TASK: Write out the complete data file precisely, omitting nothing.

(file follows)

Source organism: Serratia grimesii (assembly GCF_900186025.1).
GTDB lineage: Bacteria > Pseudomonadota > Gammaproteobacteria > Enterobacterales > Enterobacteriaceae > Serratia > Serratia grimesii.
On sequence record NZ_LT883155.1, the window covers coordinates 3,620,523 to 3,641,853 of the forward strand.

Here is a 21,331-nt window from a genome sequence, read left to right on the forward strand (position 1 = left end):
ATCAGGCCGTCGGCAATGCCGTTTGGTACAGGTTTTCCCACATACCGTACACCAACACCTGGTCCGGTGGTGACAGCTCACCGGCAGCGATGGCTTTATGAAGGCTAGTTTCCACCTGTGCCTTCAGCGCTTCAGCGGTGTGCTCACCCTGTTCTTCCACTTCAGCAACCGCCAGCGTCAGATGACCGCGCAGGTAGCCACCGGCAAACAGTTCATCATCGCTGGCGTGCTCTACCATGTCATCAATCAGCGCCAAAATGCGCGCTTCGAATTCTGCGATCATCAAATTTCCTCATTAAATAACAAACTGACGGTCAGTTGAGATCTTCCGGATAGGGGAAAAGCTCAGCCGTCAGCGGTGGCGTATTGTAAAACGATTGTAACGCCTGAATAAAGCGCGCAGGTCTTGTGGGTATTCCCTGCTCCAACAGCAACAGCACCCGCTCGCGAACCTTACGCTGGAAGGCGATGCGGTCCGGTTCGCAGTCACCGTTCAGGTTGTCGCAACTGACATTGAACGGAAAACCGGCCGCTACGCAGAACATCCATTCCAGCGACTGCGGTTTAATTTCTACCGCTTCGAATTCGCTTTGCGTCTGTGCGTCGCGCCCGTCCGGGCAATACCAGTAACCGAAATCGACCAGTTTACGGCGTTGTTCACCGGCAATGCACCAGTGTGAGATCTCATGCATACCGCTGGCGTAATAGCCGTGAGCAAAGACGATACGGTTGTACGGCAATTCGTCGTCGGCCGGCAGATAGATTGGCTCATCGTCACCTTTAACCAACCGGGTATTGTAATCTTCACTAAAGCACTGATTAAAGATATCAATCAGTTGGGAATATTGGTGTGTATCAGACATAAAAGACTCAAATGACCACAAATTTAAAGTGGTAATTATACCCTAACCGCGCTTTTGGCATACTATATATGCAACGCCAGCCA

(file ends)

Source organism: Serratia grimesii (assembly GCF_900186025.1).
GTDB lineage: Bacteria > Pseudomonadota > Gammaproteobacteria > Enterobacterales > Enterobacteriaceae > Serratia > Serratia grimesii.
On sequence record NZ_LT883155.1, the window covers coordinates 3,620,523 to 3,641,853 of the forward strand.

Here is a 21,331-nt window from a genome sequence, read left to right on the forward strand (position 1 = left end):
ATCAGGCCGTCGGCAATGCCGTTTGGTACAGGTTTTCCCACATACCGTACACCAACACCTGGTCCGGTGGTGACAGCTCACCGGCAGCGATGGCTTTATGAAGGCTAGTTTCCACCTGTGCCTTCAGCGCTTCAGCGGTGTGCTCACCCTGTTCTTCCACTTCAGCAACCGCCAGCGTCAGATGACCGCGCAGGTAGCCACCGGCAAACAGTTCATCATCGCTGGCGTGCTCTACCATGTCATCAATCAGCGCCAAAATGCGCGCTTCGAATTCTGCGATCATCAAATTTCCTCATTAAATAACAAACTGACGGTCAGTTGAGATCTTCCGGATAGGGGAAAAGCTCAGCCGTCAGCGGTGGCGTATTGTAAAACGATTGTAACGCCTGAATAAAGCGCGCAGGTCTTGTGGGTATTCCCTGCTCCAACAGCAACAGCACCCGCTCGCGAACCTTACGCTGGAAGGCGATGCGGTCCGGTTCGCAGTCACCGTTCAGGTTGTCGCAACTGACATTGAACGGAAAACCGGCCGCTACGCAGAACATCCATTCCAGCGACTGCGGTTTAATTTCTACCGCTTCGAATTCGCTTTGCGTCTGTGCGTCGCGCCCGTCCGGGCAATACCAGTAACCGAAATCGACCAGTTTACGGCGTTGTTCACCGGCAATGCACCAGTGTGAGATCTCATGCATACCGCTGGCGTAATAGCCGTGAGCAAAGACGATACGGTTGTACGGCAATTCGTCGTCGGCCGGCAGATAGATTGGCTCATCGTCACCTTTAACCAACCGGGTATTGTAATCTTCACTAAAGCACTGATTAAAGATATCAATCAGTTGGGAATATTGGTGTGTATCAGACATAAAAGACTCAAATGACCACAAATTTAAAGTGGTAATTATACCCTAACCGCGCTTTTGGCATACTATATATGCAACGCCAGCCA